Solo travels (Amsterdam, Vietnam, Hong Kong), work travels (the Philippines, Atlanta), other fun travels (Hawaii, New York, Texas), and a lot of photos along the way. I loved wandering through the Van Gogh Museum in Amsterdam, exploring new hiking trails in Hawaii, and eating everything in Vietnam again. Working as a photographer/videographer/producer in the Philippines was an amazing experience that challenged me professionally in the best way. I happily spent the last four months of the year traveling somewhere nearly every two weeks, including three round trips from DC across the Pacific within two months.
I took the GMAT after studying hours every day for three months. I completed three more French courses at Alliance Française and loved the Sunday study group we created. The group of crazy students who actively identified and purchased additional workbooks and spent their Sunday afternoons completing extra grammar exercises in the textbook. These are my people.
For l’Alliance, I volunteered at Fête de la Musique for the annual musical event to celebrate the beginning of summer. I also volunteered every two weeks during the summer at my local farmers’ market for DC Greens, where I supported access to healthy food through DC government’s Produce Plus program. After three years in leadership roels, I retired from my alma mater’s alumni board and was featured on the university’s website.
Celebrated three years (!) of Friday pasta nights, a second annual yet proper tea party, and a wine tasting.
It was a year of many adventures, personal growth, professional challenges, new friendships, and lots of embarrassment. Hey, French is difficult.
I can’t wait to see what 2018 brings (hopefully more adventures and less embarrassment).
I may no longer be in school, but I’m still a student. You could say I’m a little too curious about the world for my own good. Well, that might explain why I love living abroad and traveling solo. The good thing about being easily fascinated and hungry to learn is that there are so many resources to do so. I could sit on Twitter all day and click through article after article. I could people-watch for hours and observe how people communicate, move and interact. I could see a film or opera in a foreign language, not understand a word, and still enjoy every second of it.
Practically speaking, I know I can’t know everything. But I’d rather know a lot about a little than a little about a lot. Right now, I’m focusing on deepening my knowledge on a few subjects for personal and professional growth.
Language: One of my goals is to be fluent in another language. It’s certainly a challenge living in an English-speaking country, and it takes a huge amount of discipline to keep practicing. For the field I work in, the ability to speak a different language is a huge asset. I learned French best through immersion during my time in Paris, but Duolingo and old copies of French Vogue will just have to do for now. C’est la vie.
Personal finance: Managing my money is both exciting and terrifying. Mostly, it’s just terrifying. I tried to plan ahead by taking personal finance during my freshman year of college, but all I remember is being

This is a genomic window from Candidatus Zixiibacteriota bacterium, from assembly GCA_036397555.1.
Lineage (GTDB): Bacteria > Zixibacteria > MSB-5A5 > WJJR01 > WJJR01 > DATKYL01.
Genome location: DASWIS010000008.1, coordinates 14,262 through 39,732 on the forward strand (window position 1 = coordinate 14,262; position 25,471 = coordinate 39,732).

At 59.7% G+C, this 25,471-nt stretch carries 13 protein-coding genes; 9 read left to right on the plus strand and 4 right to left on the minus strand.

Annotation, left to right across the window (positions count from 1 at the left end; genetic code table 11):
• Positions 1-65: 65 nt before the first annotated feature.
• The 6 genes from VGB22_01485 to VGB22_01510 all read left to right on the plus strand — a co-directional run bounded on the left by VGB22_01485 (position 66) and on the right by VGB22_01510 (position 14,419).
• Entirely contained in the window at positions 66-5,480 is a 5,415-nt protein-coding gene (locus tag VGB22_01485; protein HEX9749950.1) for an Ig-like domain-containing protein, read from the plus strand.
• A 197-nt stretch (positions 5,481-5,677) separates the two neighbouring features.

confused enlightened by taxes, interest and investments. Reality check: this money business is no monkey business. From monthly budgeting to long-term financial planning, I am constantly looking for ways to save more, spend less and make smart decisions with my dollars. I subscribe to DailyWorth, read books like The Millionaire Next Door and try not to stress over the spreadsheet with every single penny I’ve spent.
HTML/CSS: This is part of the reason why this website exists. Creating and managing it has helped me develop web skills vital to my day job. Just don’t call me a web developer…yet. I can’t seem to find the discipline to stick to Codecademy, but I sure learn a lot by frequently changing design elements on this site and exploring features I’d like to add. Trial and error never felt so good (or looked so bad).
What are you currently learning? Any resources to recommend?
On the first day at my internship, I was given the task of editing a 40-page report. No big deal, right? Or so I thought… After reading a few pages and discovering several minor errors, I realised (hint) how different UK English is. The spelling of certain words looks so weird to me! For example.. focused is “focussed”, (<< commas go after the quotations too), skillful is “skilful” and license is “licence”. I guess this is a good transition before going to uni in Glasgow! I’ll be replacing my zeds (the letter “Z”) with the letter “s” and “-or” with “-our” (flavour, colour, harbour).
As if UK English wasn’t enough, Aussies have their own sayings that I may never understand. Here are a few words and sayings off the top of my head.
“Good on ya” = good job/way to go/congrats
“uni” = university (see above)
“Maccas” = McDonald’s
“chips” = french fries (except at Maccas, where they’re called french fries. confusing? yes.)
“How ya going?” = How are you?
“dodgy” = questionable, sketchy
“whinge” = complain/whine
“toilet” = bathroom
“takeaway” = to go/take out (food)
“bloke” = guy
“lift” = elevator
“brekkie” = breakfast
That’s all for now, mates!